Here, to get you up to speed, are the basics of our situation:
In June I was diagnosed with Pneumonia after the doctors took an Xray of my chest. The followup Xrays after the pneumonia revealed that there was a mass in my upper right lung. In August, I was diagnosed with lung cancer. We did many more scans and a couple of biopsies, and the cancer was further diagnosed to be a “Non-Small Cell Squamous Carcinoma” or as we now know it, “NSCSC”.
By the time that we caught it, the original tumor had spread to my lymph nodes on both sides and has metastasized to my ribs, spine and a couple of small spots on my hips. Due to the spread of the disease, this is considered to be Stage 4.
I eventually had two MRI’s and both revealed some good news. Firstly, There is no evidence of the cancer having spread to the brain. This is good for obvious reasons. Brain cancer would really suck. So that is good.
Secondly, I do have a tumor that is in my spine that threatens to interfere with my spinal cord. The docs have looked very closely at this and have agreed that we do not need radiation on my spine to address this for now. Radiation on my spine would delay my lung cancer treatment and it would also suck.
Stage 4 Lung Cancer is inoperable and is considered incurable.
Pretty much everyone knows and understands that Stage 4 Lung Cancer is ugly. It is not one of the cancers that you hear about going into “remission”. In fact, it is not a cancer that you hear anything good about. Mostly what you do hear and see are dark stories of the Marlboro man and legal commercials on late night TV with nightmarish images of people with oxygen tubes talking about class action lawsuits and such.
The truth is that Lung Cancer is the leading cause of cancer death in America. 1 in 14 people will get Lung Cancer in their lifetime whether they smoke or not. Thirty percent of all people who get lung cancer have never smoked, or worked with asbestos, or in a shipyard, etc. Non smoking lung cancer ranks as the 6th leading cause of death in the US. The ugly truth is that it just happens to people – and it happens a lot.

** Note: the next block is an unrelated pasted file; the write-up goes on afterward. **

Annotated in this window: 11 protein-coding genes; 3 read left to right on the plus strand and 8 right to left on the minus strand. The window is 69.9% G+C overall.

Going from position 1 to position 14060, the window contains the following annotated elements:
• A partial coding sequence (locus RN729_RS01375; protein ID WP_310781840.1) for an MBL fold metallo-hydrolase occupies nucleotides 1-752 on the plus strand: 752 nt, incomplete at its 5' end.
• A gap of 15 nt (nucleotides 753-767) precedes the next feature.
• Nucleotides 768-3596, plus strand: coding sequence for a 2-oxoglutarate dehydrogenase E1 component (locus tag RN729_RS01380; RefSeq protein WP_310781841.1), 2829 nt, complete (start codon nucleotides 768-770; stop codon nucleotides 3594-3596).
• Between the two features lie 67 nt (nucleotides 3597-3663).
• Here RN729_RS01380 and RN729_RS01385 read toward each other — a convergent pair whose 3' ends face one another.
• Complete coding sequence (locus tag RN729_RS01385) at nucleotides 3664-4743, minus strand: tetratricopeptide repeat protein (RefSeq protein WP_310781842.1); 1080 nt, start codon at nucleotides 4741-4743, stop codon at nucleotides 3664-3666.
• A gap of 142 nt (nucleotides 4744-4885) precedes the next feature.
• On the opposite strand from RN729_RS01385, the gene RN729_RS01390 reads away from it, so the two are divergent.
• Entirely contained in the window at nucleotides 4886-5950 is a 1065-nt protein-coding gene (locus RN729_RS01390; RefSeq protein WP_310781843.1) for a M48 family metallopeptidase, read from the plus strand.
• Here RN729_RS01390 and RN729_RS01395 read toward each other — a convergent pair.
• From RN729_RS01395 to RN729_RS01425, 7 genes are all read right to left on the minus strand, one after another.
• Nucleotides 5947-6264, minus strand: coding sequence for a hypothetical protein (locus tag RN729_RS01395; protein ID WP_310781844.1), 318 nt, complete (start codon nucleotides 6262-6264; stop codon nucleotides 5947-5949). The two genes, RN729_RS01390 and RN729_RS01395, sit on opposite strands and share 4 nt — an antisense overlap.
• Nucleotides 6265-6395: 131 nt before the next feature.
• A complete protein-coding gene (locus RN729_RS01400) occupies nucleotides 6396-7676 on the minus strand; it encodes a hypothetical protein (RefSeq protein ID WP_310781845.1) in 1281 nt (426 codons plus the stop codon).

And the Good:
What good news we do have at this point is that people are living longer and longer with this disease. We are living in a time where there are some dynamic new changes in how we are treating cancer. Lung cancer treatment is experiencing an exciting growth spurt. We will use this journal to help share the information that we learn about these new and emerging treatments. I will be on the front lines of this new era and helping usher in a new approaches in the fight against cancer.
The other good news is that we are just getting geared up for this fight. We are ready to challenge and beat this disease. I couldn’t be surrounded by more inspiring, powerful and supportive family and friends. We live in an area where there are world class medical and pharmaceutical companies who are at the forefront of creating cures for these diseases… Kaiser, Stanford, UCSF, UC Davis, UCLA, and Roche/Genentech are just a few.
As far as cancer patients go, I am considered by all to be young and strong. My overall health is good and though the road ahead promises to be rough, I truly believe that we can overcome this.
With your support and good positive thoughts and wishes, I am confident that we can all bend the statistics in our favor.
I have the blessing of having Keely and Theo here with me in the day to day and please know despite being overwhelmed and scared at times, we are well – and plan to stay that way.
Right now we are very busy meeting with anyone and everyone we can. Every day is filled with meetings and forms and calls and appointments as we try to very quickly become experts in all of this. We cannot communicate directly with everyone individually every day so Keely and I will be posting progress and stories here online so that everyone can check in, comment and keep up to date with our fight.
We love you,